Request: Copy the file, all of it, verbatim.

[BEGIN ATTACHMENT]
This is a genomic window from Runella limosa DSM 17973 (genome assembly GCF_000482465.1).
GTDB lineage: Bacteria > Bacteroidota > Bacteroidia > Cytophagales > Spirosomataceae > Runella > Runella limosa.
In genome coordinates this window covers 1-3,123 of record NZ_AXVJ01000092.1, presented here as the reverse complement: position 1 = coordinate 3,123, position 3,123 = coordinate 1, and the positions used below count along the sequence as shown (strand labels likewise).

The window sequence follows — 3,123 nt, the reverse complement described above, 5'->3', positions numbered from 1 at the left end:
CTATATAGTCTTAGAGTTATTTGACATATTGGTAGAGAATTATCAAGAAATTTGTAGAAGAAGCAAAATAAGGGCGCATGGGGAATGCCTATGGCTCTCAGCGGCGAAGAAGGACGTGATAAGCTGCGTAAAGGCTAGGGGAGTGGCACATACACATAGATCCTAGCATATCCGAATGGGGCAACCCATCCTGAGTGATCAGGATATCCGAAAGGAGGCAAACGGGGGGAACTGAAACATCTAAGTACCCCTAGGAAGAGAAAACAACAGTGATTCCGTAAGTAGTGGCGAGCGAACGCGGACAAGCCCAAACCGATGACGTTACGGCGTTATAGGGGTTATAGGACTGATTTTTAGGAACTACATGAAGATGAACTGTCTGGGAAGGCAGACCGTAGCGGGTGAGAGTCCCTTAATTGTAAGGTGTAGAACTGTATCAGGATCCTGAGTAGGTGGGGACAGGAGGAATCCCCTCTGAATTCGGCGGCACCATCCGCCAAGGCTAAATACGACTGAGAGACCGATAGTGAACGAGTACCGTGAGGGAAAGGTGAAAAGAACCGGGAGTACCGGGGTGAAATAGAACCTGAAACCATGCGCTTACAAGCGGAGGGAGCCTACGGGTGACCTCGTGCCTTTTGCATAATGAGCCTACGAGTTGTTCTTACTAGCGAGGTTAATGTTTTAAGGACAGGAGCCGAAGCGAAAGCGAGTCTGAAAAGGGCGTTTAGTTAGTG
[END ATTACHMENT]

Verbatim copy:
This is a genomic window from Runella limosa DSM 17973 (genome assembly GCF_000482465.1).
GTDB lineage: Bacteria > Bacteroidota > Bacteroidia > Cytophagales > Spirosomataceae > Runella > Runella limosa.
In genome coordinates this window covers 1-3,123 of record NZ_AXVJ01000092.1, presented here as the reverse complement: position 1 = coordinate 3,123, position 3,123 = coordinate 1, and the positions used below count along the sequence as shown (strand labels likewise).

The window sequence follows — 3,123 nt, the reverse complement described above, 5'->3', positions numbered from 1 at the left end:
CTATATAGTCTTAGAGTTATTTGACATATTGGTAGAGAATTATCAAGAAATTTGTAGAAGAAGCAAAATAAGGGCGCATGGGGAATGCCTATGGCTCTCAGCGGCGAAGAAGGACGTGATAAGCTGCGTAAAGGCTAGGGGAGTGGCACATACACATAGATCCTAGCATATCCGAATGGGGCAACCCATCCTGAGTGATCAGGATATCCGAAAGGAGGCAAACGGGGGGAACTGAAACATCTAAGTACCCCTAGGAAGAGAAAACAACAGTGATTCCGTAAGTAGTGGCGAGCGAACGCGGACAAGCCCAAACCGATGACGTTACGGCGTTATAGGGGTTATAGGACTGATTTTTAGGAACTACATGAAGATGAACTGTCTGGGAAGGCAGACCGTAGCGGGTGAGAGTCCCTTAATTGTAAGGTGTAGAACTGTATCAGGATCCTGAGTAGGTGGGGACAGGAGGAATCCCCTCTGAATTCGGCGGCACCATCCGCCAAGGCTAAATACGACTGAGAGACCGATAGTGAACGAGTACCGTGAGGGAAAGGTGAAAAGAACCGGGAGTACCGGGGTGAAATAGAACCTGAAACCATGCGCTTACAAGCGGAGGGAGCCTACGGGTGACCTCGTGCCTTTTGCATAATGAGCCTACGAGTTGTTCTTACTAGCGAGGTTAATGTTTTAAGGACAGGAGCCGAAGCGAAAGCGAGTCTGAAAAGGGCGTTTAGTTAGTG